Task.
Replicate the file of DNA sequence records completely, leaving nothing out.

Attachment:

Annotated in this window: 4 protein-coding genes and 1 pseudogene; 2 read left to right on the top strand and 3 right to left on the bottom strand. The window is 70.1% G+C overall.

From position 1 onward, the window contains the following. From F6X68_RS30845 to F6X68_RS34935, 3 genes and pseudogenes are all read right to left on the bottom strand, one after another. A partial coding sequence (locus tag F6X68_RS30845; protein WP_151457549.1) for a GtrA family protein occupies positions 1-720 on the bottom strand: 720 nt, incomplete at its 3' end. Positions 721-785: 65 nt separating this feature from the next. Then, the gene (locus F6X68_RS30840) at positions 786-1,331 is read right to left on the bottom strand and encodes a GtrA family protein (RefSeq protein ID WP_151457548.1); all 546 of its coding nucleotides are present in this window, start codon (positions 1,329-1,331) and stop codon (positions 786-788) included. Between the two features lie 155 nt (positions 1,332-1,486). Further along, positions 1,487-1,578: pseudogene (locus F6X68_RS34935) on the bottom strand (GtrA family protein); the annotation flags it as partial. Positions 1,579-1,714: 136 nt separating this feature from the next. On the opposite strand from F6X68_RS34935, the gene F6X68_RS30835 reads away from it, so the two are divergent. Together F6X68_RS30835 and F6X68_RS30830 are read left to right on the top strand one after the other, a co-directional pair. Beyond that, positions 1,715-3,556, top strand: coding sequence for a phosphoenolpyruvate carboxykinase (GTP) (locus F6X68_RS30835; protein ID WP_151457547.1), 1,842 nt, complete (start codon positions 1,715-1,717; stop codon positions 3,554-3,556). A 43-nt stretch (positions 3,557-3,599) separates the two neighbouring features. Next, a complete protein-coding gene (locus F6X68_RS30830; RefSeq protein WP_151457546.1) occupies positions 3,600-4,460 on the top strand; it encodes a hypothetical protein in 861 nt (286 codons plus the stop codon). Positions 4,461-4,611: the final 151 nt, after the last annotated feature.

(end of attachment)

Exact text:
Annotated in this window: 4 protein-coding genes and 1 pseudogene; 2 read left to right on the top strand and 3 right to left on the bottom strand. The window is 70.1% G+C overall.

From position 1 onward, the window contains the following. From F6X68_RS30845 to F6X68_RS34935, 3 genes and pseudogenes are all read right to left on the bottom strand, one after another. A partial coding sequence (locus tag F6X68_RS30845; protein WP_151457549.1) for a GtrA family protein occupies positions 1-720 on the bottom strand: 720 nt, incomplete at its 3' end. Positions 721-785: 65 nt separating this feature from the next. Then, the gene (locus F6X68_RS30840) at positions 786-1,331 is read right to left on the bottom strand and encodes a GtrA family protein (RefSeq protein ID WP_151457548.1); all 546 of its coding nucleotides are present in this window, start codon (positions 1,329-1,331) and stop codon (positions 786-788) included. Between the two features lie 155 nt (positions 1,332-1,486). Further along, positions 1,487-1,578: pseudogene (locus F6X68_RS34935) on the bottom strand (GtrA family protein); the annotation flags it as partial. Positions 1,579-1,714: 136 nt separating this feature from the next. On the opposite strand from F6X68_RS34935, the gene F6X68_RS30835 reads away from it, so the two are divergent. Together F6X68_RS30835 and F6X68_RS30830 are read left to right on the top strand one after the other, a co-directional pair. Beyond that, positions 1,715-3,556, top strand: coding sequence for a phosphoenolpyruvate carboxykinase (GTP) (locus F6X68_RS30835; protein ID WP_151457547.1), 1,842 nt, complete (start codon positions 1,715-1,717; stop codon positions 3,554-3,556). A 43-nt stretch (positions 3,557-3,599) separates the two neighbouring features. Next, a complete protein-coding gene (locus F6X68_RS30830; RefSeq protein WP_151457546.1) occupies positions 3,600-4,460 on the top strand; it encodes a hypothetical protein in 861 nt (286 codons plus the stop codon). Positions 4,461-4,611: the final 151 nt, after the last annotated feature.